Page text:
Research: Abortion's bad for women

Research: Abortion's bad for women

Research: Abortion's bad for women

According to a new study, what Biden's health agency claims about abortion isn't true.

For more than a year, researchers thoroughly examined 13 internationally and frequently cited studies on abortion and women's health for their validity and messages. They concluded that a substantial proportion of methodologically well-done international studies agree that abortion is associated with an increased risk of mental health problems or exacerbates preexisting problems.

Reardon, Dr. David (Elliot Institute) Reardon

"There are no studies showing any psychological health benefits to women," relays Dr. David Reardon of the Elliot Institute. "The old argument that women who have abortions would be spared so-called unwanted pregnancies and the burden of raising children and therefore would suffer less depression and anxiety from raising unwanted children has simply not been supported by any findings."

What studies consistently show is women who abort their babies are at a higher risk of suicide attempts, drug and alcohol abuse, and addiction.

"Even in cases where there's fetal malformation, instead, the evidence always shows that there's higher rates of grief, depression, often impacted grief that lasts for many years," Dr. Reardon reports. "There's no evidence of any benefit."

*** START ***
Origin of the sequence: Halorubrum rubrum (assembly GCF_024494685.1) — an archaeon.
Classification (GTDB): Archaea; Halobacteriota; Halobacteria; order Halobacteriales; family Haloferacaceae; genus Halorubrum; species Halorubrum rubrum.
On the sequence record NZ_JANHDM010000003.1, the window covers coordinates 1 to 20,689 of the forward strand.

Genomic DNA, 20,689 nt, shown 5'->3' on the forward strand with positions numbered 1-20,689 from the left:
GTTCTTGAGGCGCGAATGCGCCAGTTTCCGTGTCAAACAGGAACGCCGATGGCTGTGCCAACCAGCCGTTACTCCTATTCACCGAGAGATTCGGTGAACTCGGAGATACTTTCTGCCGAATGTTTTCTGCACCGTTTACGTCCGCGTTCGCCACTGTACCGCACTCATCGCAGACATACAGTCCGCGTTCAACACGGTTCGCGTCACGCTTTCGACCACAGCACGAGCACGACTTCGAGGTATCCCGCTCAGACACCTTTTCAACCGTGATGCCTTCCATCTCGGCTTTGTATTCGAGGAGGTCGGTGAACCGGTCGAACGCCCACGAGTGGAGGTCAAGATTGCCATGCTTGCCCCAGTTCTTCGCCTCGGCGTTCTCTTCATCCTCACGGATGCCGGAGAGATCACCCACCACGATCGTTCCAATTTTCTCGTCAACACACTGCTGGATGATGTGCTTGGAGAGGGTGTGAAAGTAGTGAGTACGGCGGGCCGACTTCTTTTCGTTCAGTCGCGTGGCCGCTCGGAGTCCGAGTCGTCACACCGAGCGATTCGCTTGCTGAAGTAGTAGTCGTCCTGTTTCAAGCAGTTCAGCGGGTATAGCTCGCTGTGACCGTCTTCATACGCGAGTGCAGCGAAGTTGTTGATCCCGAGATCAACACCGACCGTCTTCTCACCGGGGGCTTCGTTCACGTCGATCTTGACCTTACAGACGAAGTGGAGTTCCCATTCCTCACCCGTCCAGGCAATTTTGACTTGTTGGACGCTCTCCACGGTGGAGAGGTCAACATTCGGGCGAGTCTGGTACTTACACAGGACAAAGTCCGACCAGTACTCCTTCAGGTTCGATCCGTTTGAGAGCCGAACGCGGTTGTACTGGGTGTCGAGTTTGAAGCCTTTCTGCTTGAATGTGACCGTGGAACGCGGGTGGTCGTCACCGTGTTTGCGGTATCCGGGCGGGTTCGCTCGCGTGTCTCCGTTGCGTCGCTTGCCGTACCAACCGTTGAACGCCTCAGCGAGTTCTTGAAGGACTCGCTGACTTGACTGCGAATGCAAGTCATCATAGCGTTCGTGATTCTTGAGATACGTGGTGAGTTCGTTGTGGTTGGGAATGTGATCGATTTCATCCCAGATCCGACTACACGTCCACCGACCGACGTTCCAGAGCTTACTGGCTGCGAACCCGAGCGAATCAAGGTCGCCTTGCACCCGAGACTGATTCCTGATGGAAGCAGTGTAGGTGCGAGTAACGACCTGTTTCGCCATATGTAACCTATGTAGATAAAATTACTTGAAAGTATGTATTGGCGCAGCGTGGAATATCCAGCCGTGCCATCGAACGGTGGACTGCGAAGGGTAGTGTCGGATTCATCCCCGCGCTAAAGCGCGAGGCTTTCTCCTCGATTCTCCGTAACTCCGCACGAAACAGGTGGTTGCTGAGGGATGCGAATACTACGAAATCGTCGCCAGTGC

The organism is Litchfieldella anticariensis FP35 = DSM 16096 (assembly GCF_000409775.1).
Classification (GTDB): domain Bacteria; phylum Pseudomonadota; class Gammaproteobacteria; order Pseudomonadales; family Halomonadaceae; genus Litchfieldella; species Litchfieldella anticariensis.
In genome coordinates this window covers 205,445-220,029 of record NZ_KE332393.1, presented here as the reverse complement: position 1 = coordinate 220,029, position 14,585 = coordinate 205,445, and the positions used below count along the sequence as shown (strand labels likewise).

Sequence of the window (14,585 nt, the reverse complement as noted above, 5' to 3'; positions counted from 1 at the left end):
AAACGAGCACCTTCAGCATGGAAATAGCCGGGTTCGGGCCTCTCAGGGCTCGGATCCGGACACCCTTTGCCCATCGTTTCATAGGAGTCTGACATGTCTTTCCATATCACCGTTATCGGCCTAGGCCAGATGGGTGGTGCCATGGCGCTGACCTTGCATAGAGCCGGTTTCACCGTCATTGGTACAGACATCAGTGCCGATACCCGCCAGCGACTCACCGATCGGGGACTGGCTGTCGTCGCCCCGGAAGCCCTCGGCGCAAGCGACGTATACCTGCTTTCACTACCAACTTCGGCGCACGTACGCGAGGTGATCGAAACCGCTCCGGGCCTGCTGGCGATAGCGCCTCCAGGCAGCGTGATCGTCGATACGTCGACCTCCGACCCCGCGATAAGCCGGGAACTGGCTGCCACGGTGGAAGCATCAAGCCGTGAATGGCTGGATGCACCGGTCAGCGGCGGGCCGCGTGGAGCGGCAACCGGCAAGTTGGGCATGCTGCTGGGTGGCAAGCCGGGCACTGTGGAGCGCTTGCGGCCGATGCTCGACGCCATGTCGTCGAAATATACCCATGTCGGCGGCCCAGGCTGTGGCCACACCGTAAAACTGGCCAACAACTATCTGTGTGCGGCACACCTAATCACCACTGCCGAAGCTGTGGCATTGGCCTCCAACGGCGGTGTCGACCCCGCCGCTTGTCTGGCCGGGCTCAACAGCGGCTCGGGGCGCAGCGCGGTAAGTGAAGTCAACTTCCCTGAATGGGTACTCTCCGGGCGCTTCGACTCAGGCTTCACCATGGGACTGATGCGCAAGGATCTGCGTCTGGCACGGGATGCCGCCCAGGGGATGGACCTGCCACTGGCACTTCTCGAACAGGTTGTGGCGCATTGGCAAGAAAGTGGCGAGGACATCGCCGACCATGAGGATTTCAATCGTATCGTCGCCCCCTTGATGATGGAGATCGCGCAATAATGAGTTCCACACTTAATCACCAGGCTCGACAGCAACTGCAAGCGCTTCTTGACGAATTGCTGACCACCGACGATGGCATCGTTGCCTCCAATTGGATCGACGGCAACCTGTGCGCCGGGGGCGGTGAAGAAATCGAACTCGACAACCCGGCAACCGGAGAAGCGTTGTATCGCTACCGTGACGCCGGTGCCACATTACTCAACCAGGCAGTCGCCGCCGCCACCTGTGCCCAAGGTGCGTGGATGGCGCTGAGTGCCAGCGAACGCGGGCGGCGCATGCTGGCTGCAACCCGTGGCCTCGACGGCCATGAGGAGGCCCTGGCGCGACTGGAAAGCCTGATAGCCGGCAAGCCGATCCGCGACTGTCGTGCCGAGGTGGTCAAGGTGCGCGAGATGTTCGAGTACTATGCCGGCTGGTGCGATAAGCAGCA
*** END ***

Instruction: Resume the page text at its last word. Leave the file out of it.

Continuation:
Even so, in the federal lawsuit filed to overturn the rule allowing the distribution of mifepristone, the Biden administration argues there is a "therapeutic benefit" to abortion. The new study, which is to be published this spring, empirically proves that is not true.

While the study notes that there is no scientifically valid method to reliably exclude or prove a direct causal link between an abortion and later psychological consequences, it does acknowledge that no scientific evidence could be provided for the hypothesis that abortion has a positive effect on a woman's psyche.

The study also found that abortion has no therapeutic effect in reducing psychological risks compared to women who give birth after an unwanted or unplanned pregnancy.